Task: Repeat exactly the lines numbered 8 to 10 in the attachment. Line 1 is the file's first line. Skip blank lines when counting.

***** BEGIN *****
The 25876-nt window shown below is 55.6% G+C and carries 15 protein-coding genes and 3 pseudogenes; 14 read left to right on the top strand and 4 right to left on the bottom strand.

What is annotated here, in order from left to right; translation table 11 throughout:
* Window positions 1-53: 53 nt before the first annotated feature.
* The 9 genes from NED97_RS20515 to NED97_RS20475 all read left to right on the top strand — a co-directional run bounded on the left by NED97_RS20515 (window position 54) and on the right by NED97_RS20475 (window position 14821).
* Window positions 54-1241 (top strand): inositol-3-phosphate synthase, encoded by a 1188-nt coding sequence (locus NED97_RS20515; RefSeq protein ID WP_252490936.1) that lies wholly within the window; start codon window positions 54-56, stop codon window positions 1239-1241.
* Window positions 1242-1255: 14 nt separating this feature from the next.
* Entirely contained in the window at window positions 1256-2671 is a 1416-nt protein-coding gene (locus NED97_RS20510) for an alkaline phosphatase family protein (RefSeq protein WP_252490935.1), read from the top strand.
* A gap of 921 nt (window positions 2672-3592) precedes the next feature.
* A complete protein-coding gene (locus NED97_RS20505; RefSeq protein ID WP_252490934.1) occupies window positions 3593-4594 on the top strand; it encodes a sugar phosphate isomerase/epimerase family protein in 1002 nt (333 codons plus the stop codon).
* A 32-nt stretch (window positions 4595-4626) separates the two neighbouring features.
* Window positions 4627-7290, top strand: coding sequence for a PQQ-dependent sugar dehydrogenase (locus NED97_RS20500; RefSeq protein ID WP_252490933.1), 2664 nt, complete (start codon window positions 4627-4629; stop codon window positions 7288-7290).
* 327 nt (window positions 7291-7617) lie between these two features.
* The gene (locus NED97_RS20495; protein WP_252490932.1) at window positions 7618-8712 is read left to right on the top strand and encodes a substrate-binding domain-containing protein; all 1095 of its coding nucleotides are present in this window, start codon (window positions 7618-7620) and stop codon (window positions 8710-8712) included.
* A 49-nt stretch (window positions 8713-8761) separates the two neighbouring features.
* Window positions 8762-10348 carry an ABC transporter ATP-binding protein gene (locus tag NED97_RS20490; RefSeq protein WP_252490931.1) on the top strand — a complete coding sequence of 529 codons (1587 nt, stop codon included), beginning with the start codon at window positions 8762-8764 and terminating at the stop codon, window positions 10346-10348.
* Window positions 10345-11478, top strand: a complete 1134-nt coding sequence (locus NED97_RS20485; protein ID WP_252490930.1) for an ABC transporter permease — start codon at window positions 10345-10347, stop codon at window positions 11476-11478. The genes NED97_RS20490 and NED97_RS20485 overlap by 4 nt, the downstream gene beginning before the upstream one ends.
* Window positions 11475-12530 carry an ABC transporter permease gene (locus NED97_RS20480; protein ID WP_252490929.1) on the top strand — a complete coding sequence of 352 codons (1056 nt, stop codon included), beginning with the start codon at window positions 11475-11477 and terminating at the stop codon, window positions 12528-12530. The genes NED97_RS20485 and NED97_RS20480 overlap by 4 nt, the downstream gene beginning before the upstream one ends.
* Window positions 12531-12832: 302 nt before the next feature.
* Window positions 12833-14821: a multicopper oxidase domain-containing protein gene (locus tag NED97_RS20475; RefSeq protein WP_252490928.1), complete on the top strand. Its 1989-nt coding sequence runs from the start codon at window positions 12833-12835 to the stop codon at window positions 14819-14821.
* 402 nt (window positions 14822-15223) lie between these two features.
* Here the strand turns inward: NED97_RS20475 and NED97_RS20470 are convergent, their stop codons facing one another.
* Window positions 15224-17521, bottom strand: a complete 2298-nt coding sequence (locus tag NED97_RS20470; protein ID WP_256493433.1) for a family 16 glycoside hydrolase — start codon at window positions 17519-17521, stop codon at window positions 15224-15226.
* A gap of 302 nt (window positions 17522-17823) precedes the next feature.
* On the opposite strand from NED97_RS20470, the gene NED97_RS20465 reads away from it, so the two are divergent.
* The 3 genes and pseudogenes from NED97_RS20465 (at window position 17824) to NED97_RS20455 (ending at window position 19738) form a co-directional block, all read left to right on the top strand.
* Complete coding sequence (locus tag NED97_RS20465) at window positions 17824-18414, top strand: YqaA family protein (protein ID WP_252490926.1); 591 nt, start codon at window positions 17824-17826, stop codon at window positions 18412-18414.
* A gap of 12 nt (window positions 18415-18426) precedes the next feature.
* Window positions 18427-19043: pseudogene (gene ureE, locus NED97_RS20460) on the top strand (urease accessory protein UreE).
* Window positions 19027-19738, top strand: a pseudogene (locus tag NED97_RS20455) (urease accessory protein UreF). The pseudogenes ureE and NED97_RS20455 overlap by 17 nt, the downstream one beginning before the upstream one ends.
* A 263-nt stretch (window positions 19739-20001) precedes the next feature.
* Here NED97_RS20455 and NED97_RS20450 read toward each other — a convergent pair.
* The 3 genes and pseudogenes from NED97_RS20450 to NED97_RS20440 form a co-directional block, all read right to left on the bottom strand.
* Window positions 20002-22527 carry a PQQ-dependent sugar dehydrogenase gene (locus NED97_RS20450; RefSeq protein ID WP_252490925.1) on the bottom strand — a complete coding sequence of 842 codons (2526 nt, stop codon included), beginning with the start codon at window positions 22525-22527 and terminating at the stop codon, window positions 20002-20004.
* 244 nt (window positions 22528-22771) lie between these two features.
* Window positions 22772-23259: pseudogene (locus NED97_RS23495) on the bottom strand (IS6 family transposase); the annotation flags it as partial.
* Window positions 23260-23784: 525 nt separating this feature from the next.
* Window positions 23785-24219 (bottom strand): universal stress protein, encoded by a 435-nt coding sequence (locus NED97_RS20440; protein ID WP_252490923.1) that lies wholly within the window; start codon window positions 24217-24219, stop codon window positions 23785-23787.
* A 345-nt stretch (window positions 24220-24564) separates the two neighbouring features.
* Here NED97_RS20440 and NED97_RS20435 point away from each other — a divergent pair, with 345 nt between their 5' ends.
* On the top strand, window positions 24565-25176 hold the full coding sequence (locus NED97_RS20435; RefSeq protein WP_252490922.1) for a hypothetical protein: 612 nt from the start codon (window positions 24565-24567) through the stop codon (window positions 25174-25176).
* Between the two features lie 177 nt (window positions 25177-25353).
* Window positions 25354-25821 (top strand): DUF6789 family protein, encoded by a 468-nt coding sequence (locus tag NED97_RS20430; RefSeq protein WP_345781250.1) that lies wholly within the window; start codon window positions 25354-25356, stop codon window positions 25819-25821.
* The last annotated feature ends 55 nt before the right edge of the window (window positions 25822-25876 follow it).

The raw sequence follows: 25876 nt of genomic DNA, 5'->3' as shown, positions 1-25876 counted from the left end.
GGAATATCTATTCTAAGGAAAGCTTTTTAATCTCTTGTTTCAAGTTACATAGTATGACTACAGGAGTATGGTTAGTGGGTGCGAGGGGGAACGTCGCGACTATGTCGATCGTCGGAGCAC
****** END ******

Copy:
* A gap of 921 nt (window positions 2672-3592) precedes the next feature.
* A complete protein-coding gene (locus NED97_RS20505; RefSeq protein ID WP_252490934.1) occupies window positions 3593-4594 on the top strand; it encodes a sugar phosphate isomerase/epimerase family protein in 1002 nt (333 codons plus the stop codon).
* A 32-nt stretch (window positions 4595-4626) separates the two neighbouring features.